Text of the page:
The Federal Open Market Committee decided today to raise its target for the federal funds rate by 25 basis points to 4 percent, the 12th increase in a year.
The Fed committee said that elevated energy prices and hurricane-related disruptions in economic activity have temporarily depressed output and employment.
“However, monetary policy accommodation, coupled with robust underlying growth in productivity, is providing ongoing support to economic activity that will likely be augmented by planned rebuilding in the hurricane-affected areas,” the Fed said in prepared remarks. “The cumulative rise in energy and other costs have the potential to add to inflation pressures; however, core inflation has been relatively low in recent months and longer-term inflation expectations remain contained.”
In today’s statement, the Fed also said, “The committee perceives that, with appropriate monetary policy action, the upside and downside risks to the attainment of both sustainable growth and price stability should be kept roughly equal. With underlying inflation expected to be contained, the committee believes that policy accommodation can be removed at a pace that is likely to be measured. Nonetheless, the Committee will respond to changes in economic prospects as needed to fulfill its obligation to maintain price stability. “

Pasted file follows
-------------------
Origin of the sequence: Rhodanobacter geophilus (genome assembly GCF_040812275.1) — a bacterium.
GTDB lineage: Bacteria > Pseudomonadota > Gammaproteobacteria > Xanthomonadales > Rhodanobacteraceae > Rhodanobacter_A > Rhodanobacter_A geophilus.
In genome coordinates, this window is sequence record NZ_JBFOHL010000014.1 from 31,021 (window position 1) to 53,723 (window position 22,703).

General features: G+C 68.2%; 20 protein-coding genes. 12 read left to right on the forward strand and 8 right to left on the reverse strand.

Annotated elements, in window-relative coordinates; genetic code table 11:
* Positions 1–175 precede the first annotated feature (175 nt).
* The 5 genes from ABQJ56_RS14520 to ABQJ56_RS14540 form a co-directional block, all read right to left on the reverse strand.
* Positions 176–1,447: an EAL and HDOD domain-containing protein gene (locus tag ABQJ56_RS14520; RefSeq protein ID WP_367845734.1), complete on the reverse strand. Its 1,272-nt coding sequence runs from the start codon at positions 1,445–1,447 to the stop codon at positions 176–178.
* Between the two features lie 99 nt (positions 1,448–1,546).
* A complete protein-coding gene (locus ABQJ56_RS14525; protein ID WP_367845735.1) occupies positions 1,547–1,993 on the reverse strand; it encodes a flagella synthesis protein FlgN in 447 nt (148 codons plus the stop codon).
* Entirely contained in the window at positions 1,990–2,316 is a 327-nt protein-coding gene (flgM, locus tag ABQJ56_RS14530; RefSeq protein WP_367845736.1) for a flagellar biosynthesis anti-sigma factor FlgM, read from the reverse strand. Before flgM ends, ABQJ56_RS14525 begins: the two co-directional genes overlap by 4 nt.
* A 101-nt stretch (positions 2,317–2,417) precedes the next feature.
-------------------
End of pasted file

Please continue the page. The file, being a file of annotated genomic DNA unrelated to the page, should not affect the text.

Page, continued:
The federal funds target rate is what banks charge each other overnight. It has no direct impact on other rates, such as those for mortgages, but it can alter them indirectly.
While there has been a gradual increase in long-term mortgage rates over the past few weeks, they remain historically low. However, the average rate on the 30-year mortgage dipped to 6.06 percent in the Mortgage Bankers Association’s most recent survey, and rates on the 15-year mortgage dropped to 5.57 percent last week.
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